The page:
4 things I wish every interviewer would know… written by an interviewee

Having been on many interviews in my lifetime and recently having gone on several more, I decided to freshen up on my interviewing skills and do some research on the best interview etiquette and decorum. Yet, I’ve discovered in a few cases that after having put on my very best both aesthetically and mentally I was met by a least than favorable interviewer. So for all the interviewers out there here is my observation and 4 things I wish every interviewer would know when conducting an interview.

1) Have a personality

Whether you are interviewing for an Ad agency, a law firm, an auto mechanic or a cashier at Forever 21 be yourself. Don’t be afraid to have conversation and communicate outside the sheet of paper you check off like a script. I don’t know how many interviews I’ve been on and ended up leaving the interview feeling like, “Wait, who was that? Where am I? And was this position for the Walking Dead because right now I’m so confused” There is definitely a way to be professional and personable without sacrificing the purpose of our meeting.

 

2) Love  your job, brand, organization… or at least like it

Speaking of personality please be somewhat passionate about what it is you do or the brand you represent. Or at least attempt to make me think you sorta care. I’ve gone into a few job interviews feeling a bit on the fence about a position, perhaps because it’s a slightly longer commute, a lower rate of pay or longer hours than I would have normally liked to work but because the interviewer was so passionate, optimistic and sincere about what the position had to offer I  ended up accepting gigs from a few of them. And for the ones I didn’t  or couldn’t accept,  I was confident in referring friends and eligible candidates that would be a good, if not better fit, because the lasting impression was so positive. Conversely, I’ll never forget I went to an interview for a retail position and the manager spent 8 mins going on and on about how horrible the customers were, how terribly long the hours are and that basically she’d sold her soul to the devil. I mean, please be honest,  just don’t be traumatic. Afterall, I don’t wanna leave an interview feeling like I have a Phd in psychiatry. Unless of course you really do have to sell your soul to the devil, in that case, please let me know immediately and move on to point3.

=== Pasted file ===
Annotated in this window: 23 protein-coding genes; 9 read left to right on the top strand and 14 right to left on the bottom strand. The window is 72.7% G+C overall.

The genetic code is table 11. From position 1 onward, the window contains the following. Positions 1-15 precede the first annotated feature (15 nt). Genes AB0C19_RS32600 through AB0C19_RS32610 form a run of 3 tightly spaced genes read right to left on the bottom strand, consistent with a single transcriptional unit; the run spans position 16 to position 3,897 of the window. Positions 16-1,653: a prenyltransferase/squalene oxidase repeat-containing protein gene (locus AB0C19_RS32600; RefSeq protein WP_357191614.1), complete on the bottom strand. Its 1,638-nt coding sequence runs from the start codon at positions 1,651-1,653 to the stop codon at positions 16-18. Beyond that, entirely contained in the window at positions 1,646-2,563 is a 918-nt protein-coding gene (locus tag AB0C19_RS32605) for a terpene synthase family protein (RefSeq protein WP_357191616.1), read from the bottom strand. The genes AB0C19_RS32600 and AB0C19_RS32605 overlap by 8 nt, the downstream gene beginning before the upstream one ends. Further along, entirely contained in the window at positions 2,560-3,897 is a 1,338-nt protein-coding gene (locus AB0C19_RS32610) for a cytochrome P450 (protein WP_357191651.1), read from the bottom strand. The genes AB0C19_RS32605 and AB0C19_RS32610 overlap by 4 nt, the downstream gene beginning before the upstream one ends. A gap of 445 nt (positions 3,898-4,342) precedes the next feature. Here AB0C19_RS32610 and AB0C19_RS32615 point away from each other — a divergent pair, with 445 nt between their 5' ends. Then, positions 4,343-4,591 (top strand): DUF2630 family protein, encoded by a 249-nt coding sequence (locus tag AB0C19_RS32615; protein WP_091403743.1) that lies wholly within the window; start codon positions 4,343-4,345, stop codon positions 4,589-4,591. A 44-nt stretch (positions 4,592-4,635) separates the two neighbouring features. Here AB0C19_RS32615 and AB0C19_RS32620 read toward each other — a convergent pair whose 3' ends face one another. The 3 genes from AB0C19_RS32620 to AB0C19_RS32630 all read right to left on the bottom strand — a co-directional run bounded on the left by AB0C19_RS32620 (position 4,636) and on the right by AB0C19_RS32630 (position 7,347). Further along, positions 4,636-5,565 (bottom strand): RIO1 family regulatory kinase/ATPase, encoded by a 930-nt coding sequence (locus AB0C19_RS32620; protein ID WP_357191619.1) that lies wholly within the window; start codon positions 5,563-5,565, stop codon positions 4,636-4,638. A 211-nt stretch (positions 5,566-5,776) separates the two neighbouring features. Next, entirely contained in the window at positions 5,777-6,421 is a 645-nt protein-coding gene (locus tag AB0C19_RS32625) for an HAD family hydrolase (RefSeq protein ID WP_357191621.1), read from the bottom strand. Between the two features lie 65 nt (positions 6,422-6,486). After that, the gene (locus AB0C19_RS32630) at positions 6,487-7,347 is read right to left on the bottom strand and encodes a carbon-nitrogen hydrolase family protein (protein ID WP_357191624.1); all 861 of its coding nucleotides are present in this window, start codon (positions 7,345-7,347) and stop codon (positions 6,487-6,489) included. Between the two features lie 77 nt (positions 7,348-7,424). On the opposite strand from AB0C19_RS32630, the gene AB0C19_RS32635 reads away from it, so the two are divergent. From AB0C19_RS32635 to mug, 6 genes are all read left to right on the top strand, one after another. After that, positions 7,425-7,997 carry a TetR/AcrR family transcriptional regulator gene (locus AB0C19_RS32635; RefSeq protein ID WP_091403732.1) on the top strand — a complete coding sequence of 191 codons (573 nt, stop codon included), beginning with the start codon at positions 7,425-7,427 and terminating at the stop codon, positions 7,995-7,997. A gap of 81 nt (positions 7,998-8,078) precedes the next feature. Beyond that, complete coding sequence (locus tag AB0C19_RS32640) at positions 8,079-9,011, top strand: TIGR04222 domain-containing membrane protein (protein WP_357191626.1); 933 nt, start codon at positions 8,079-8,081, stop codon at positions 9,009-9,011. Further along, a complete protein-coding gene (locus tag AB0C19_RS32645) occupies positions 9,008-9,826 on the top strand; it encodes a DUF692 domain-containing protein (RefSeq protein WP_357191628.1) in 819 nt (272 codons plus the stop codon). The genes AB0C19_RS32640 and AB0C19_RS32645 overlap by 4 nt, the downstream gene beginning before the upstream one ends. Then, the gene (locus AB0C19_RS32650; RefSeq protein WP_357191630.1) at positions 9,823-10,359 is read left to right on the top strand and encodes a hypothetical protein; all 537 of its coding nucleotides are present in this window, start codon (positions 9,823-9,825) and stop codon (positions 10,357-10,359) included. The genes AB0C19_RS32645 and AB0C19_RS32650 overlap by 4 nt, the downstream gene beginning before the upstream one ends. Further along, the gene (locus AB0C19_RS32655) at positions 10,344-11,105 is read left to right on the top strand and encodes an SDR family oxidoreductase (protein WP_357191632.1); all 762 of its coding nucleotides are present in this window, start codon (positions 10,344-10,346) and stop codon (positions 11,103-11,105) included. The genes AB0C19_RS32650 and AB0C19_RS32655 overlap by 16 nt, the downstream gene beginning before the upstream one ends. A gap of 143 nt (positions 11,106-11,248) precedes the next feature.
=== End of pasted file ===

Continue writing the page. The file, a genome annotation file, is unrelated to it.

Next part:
3) Be honest. Be real. Nothing is perfect.

Nothing is 100% easy peasy. If it were everyone would do it (or so I hear). Every job or profession has it’s good days, it’s bad days and many days in between. If you deal with rowdy clients quite frequently because of your demographic or the services you provide say so. If often times employees will inevitably have to work many hours overtime, say so. If vacation time during the holidays is not an option, for the love of humanity… say so! Whatever the reality of your industry is, both pro and con say so and say so with honesty and clarity of what you expect from your employees. A new hire is less inclined to walk away when they know what they’re walking into. Actually that goes for any hire probably.

 

4) Listen…like… really listen.

In one of my recent interviews the interviewer would ask me a question, and as soon as I began to answer the question she would look down and start writing. I didn’t think much of it. I figured it was pretty standard routine. You gotta take your notes, no biggie. Next question. I begin to answer then she picked up her phone. “Well perhaps she has an emergency going on,” I thought. Then she giggled, and I was like, “I hope no one died cus thats an awkward response.” Next question. I begin to answer and she cuts me off mid-answer to ask the next question… sighhhh… Long story short, I didn’t take that job.

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3 thoughts on “4 things I wish every interviewer would know… written by an interviewee

  1. You should really post this on LinkedIn! I think a lot of interviewers think they need to be tough on the interviewee, they don’t understand that they should be trying to sell the company to the interviewee.

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